E55 Chargers

Welcome to the Australian Chrysler,
Valiant Charger E55 340 V8 Website.

So you don’t have an E49 Charger,
this baby is the next best thing
a 340 V8 (Engine Option E55) six pack
– Some say even better!

RIP Leo Geoghegan (16 May 1936 – 2 March 2015)

Leo was a former Australian racing driver. He was the elder of two sons of former New South Wales car dealer Tom Geoghegan, both of whom become dominant names in Australian motor racing in the 1960s. While his younger brother Ian “Pete” Geoghegan had much of his success in touring car racing, winning five Australian Touring Car Championships, Leo spent most of his racing career in open wheel racing cars.


My E55 and a possible decal combination.


The co authors of Hey Charger – the sensational Chrysler Valiant Chargers of Australia Gavin Farmer & Gary Bridger, Reed Publishing www.reed.co.nz

The website introduction will be updated shortly, pending the release of the second edition of “Hey Charger”!

(2004 book review excerpts supplied by Gary Bridger about Hey Charger – in Word format.
If you have not yet bought and read a copy of this book do yourself a favour and get one, they are $AUD49.95.   It makes fascinating reading.)

many thanks to the guys.

This site has all the information I can find placed right here. When I say all the information, I refer to only correct information not things that are incorrect or hearsay any facts listed here will have supporting documentation. There is literally tons of stuff on the Internet about the E55 some right some wrong all hard to locate.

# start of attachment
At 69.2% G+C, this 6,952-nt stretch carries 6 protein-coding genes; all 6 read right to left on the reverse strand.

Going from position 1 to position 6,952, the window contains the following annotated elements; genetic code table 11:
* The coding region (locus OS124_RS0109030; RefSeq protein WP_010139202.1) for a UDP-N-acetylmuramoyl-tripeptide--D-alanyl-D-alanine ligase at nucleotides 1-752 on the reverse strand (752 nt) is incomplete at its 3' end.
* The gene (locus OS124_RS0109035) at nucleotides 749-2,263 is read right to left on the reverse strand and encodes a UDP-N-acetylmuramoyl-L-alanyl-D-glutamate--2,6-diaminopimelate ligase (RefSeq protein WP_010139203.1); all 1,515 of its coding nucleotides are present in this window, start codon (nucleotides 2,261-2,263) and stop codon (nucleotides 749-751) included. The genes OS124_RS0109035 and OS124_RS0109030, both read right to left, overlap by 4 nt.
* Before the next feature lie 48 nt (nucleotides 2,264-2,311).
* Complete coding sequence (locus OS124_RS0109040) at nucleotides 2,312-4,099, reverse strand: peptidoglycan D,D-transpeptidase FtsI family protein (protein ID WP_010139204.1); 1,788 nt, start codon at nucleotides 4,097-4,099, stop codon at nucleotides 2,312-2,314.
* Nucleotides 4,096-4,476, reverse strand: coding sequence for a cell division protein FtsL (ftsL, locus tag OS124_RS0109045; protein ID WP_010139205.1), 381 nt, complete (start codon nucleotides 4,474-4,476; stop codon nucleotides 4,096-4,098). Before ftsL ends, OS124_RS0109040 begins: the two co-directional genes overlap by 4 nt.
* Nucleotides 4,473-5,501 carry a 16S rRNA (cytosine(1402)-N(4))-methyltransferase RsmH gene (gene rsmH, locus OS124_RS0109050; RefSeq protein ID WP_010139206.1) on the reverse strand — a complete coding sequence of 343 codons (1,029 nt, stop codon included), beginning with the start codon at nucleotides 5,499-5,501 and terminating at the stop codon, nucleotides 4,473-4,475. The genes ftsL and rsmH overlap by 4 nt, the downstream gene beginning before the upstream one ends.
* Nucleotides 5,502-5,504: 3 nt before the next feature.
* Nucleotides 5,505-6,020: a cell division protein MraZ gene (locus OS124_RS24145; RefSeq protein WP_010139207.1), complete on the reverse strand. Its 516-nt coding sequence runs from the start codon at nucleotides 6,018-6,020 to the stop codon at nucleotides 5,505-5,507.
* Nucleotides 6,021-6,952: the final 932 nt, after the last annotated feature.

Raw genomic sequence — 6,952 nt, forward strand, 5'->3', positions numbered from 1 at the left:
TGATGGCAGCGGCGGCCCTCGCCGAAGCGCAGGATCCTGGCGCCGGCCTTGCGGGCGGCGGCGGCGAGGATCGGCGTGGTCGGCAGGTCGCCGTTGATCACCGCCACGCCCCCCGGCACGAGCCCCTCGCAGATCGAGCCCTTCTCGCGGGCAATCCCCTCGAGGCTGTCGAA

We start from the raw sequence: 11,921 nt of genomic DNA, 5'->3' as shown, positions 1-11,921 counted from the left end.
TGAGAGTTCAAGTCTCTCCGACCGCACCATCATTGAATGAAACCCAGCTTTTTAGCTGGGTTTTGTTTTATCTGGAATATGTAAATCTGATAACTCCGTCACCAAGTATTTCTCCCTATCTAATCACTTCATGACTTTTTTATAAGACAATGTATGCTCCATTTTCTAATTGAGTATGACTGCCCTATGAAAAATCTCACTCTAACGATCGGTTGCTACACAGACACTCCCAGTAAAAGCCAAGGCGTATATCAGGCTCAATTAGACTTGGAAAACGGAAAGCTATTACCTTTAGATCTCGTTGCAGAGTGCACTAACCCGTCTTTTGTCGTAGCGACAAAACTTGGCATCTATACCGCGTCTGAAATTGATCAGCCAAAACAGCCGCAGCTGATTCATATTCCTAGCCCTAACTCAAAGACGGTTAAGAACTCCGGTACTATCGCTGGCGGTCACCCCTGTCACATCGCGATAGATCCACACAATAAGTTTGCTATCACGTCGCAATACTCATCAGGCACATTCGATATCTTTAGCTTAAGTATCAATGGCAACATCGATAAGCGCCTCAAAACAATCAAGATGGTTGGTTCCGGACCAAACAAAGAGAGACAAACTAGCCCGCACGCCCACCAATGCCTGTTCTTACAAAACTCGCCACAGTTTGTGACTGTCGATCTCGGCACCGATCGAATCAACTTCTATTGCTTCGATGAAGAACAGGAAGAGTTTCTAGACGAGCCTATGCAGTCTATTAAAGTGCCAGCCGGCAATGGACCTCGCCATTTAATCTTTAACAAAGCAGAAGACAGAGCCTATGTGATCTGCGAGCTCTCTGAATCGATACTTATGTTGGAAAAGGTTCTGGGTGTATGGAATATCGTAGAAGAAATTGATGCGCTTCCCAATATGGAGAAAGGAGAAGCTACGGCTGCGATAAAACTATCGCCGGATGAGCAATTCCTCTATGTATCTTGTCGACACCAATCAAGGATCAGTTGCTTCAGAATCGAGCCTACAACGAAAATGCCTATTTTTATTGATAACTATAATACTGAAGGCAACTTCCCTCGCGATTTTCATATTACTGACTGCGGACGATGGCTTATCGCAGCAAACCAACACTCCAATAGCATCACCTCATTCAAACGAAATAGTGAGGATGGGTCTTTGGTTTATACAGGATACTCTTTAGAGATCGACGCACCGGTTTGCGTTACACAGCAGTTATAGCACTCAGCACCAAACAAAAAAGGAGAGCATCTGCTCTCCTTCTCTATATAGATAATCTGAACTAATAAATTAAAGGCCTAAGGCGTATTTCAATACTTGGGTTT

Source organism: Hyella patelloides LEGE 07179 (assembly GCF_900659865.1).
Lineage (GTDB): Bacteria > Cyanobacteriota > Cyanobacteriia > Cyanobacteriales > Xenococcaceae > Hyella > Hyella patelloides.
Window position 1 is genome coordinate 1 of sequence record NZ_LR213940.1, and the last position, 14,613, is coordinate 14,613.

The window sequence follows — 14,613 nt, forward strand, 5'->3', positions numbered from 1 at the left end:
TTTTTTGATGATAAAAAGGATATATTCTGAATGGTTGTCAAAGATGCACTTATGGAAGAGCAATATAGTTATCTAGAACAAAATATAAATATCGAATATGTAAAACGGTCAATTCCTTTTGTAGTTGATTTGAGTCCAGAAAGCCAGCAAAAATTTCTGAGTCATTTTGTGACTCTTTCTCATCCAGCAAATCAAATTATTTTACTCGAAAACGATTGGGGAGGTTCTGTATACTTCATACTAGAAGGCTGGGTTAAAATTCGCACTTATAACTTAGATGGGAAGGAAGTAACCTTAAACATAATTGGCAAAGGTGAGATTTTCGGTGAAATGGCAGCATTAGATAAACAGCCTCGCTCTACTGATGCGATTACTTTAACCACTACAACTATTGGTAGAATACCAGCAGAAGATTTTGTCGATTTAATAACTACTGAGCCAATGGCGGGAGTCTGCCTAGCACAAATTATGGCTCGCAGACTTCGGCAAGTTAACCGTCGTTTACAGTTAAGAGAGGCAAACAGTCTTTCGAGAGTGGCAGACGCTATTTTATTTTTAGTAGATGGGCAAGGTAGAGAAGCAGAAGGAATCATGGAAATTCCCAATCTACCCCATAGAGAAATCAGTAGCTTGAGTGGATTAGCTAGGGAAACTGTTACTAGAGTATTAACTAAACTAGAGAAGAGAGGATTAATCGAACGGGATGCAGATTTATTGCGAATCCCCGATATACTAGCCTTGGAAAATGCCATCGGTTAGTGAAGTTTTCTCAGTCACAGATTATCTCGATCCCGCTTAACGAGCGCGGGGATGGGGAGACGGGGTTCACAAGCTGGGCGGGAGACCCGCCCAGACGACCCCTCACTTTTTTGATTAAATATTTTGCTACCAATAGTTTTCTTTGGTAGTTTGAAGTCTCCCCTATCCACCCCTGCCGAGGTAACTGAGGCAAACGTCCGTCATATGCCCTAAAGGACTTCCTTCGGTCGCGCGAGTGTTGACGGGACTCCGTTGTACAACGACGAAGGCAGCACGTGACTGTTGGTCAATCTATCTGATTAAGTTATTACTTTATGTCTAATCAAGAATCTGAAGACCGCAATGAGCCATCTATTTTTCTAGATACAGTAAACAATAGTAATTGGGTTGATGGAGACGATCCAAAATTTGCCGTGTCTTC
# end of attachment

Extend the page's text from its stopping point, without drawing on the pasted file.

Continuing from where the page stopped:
Australian MOPAR racing legend (1960’s & 1970’s), Leo Geoghegan at the wheel of my 340 at Wakefield Park! (Photo taken March 2005)

A picture of Leo Geoghegan with my Charger.

Charger Supercars

Charger “Supercars” started and ended in the VH range. The only exceptions were the VJ E48’s, E49’s and E55’s. Why is this the case? The Supercar beat up in June 1972 effectively killed off Supercar production in Australia.

Australian, Chrysler Charger Supercars are

  • Charger R/T E37
  • Charger R/T E38
  • Charger R/T E48/ VJ E48
  • Charger R/T E49/ VJ E49
  • Charger S/E E55/ VJ E55

Australian Factory Performance (Muscle) Cars

Are these “Muscle Cars”? What do you compare a E55 to? As the E55 didn’t get onto an Australian race track, have a 4 speed gear box except the single D20 optioned E55 or a twin exhaust system, some very vocal opponents write off the E55 as a “Muscle Car” which is a pity as the E55 Charger does indeed have a Factory fitted High Performance V8 and 4 barrel Carburettor. If they weren’t meant for performance why bother with a 4 barrel carburettor when a 2 barrel carburettor would have done the job, as per the 360 V8s built at the time in the Chrysler By Chrysler’s?

Of interest the term “Muscle Car” is an American one coined in the late 70’s early 80’s, and refers only to a 2 door V8 with a minimum 4 barrel Carburettor fitted with a 4 speed and developing over 300BHP. In the USA and in Australia these cars were referred to as Supercars. If we accept the American view then neither the E49 or the E55 would qualify as “Muscle Cars” or indeed any Australian car from the period!

Where does this leave us? For all intents and purpose the E55 was marketed as a luxury Charger, it was pitched against the Fairmont Hardtop and Holden Monaro LS.

Write ups at the time from Wheels magazine does refer to the E55 as a Supercar and compares it with the E49, this document is linked down the page. So is it or isn’t it a Factory Muscle Car?